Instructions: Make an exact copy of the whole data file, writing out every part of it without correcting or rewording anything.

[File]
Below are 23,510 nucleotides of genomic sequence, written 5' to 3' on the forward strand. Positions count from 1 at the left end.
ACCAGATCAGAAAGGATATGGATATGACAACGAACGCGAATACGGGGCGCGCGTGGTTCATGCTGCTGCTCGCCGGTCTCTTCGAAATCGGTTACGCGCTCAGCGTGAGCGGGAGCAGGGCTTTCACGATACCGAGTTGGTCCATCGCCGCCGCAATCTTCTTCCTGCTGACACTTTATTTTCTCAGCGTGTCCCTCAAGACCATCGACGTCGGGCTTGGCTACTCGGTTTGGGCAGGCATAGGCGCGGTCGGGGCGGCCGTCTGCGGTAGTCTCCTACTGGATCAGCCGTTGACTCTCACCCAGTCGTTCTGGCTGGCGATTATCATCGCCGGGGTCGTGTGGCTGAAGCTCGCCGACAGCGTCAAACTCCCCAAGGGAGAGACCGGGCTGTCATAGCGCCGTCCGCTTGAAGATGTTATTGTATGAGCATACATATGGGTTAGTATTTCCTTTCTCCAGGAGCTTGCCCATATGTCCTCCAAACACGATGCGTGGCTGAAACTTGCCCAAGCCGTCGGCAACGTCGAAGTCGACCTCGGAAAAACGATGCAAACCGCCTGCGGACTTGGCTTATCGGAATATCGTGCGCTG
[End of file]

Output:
Below are 23,510 nucleotides of genomic sequence, written 5' to 3' on the forward strand. Positions count from 1 at the left end.
ACCAGATCAGAAAGGATATGGATATGACAACGAACGCGAATACGGGGCGCGCGTGGTTCATGCTGCTGCTCGCCGGTCTCTTCGAAATCGGTTACGCGCTCAGCGTGAGCGGGAGCAGGGCTTTCACGATACCGAGTTGGTCCATCGCCGCCGCAATCTTCTTCCTGCTGACACTTTATTTTCTCAGCGTGTCCCTCAAGACCATCGACGTCGGGCTTGGCTACTCGGTTTGGGCAGGCATAGGCGCGGTCGGGGCGGCCGTCTGCGGTAGTCTCCTACTGGATCAGCCGTTGACTCTCACCCAGTCGTTCTGGCTGGCGATTATCATCGCCGGGGTCGTGTGGCTGAAGCTCGCCGACAGCGTCAAACTCCCCAAGGGAGAGACCGGGCTGTCATAGCGCCGTCCGCTTGAAGATGTTATTGTATGAGCATACATATGGGTTAGTATTTCCTTTCTCCAGGAGCTTGCCCATATGTCCTCCAAACACGATGCGTGGCTGAAACTTGCCCAAGCCGTCGGCAACGTCGAAGTCGACCTCGGAAAAACGATGCAAACCGCCTGCGGACTTGGCTTATCGGAATATCGTGCGCTG